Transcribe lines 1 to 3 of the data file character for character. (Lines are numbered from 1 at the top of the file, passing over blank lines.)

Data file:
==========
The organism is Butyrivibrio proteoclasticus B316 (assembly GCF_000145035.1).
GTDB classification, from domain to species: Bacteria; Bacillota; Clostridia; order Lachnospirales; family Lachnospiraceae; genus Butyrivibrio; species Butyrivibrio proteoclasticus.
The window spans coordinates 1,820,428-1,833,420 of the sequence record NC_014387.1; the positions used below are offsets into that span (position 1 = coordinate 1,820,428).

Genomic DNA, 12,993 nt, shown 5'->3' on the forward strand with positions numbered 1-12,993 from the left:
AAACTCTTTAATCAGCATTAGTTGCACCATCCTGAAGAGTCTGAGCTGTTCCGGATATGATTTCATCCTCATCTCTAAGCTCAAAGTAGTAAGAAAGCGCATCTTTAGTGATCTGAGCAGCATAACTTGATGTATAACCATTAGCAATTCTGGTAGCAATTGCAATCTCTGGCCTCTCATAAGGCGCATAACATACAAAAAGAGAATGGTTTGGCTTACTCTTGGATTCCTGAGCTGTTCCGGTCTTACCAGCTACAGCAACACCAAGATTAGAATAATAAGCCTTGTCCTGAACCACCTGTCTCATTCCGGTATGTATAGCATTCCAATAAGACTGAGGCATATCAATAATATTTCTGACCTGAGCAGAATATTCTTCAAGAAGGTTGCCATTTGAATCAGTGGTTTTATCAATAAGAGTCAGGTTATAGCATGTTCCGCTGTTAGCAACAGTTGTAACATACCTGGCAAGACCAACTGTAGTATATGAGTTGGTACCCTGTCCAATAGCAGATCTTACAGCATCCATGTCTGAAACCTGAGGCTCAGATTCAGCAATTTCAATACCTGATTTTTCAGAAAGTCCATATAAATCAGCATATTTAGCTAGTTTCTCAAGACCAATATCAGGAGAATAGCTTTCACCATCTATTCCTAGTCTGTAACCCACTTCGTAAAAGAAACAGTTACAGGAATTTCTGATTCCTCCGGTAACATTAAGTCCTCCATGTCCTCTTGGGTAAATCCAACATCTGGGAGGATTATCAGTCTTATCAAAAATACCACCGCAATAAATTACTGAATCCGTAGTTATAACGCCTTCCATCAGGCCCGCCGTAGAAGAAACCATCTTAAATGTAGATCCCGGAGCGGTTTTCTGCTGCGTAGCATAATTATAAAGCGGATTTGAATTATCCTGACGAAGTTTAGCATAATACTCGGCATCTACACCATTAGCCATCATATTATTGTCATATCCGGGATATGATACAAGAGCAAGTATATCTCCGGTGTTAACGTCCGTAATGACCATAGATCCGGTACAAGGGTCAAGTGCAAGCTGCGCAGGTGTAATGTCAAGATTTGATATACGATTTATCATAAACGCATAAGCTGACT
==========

The organism is Butyrivibrio proteoclasticus B316 (assembly GCF_000145035.1).
GTDB classification, from domain to species: Bacteria; Bacillota; Clostridia; order Lachnospirales; family Lachnospiraceae; genus Butyrivibrio; species Butyrivibrio proteoclasticus.
The window spans coordinates 1,820,428-1,833,420 of the sequence record NC_014387.1; the positions used below are offsets into that span (position 1 = coordinate 1,820,428).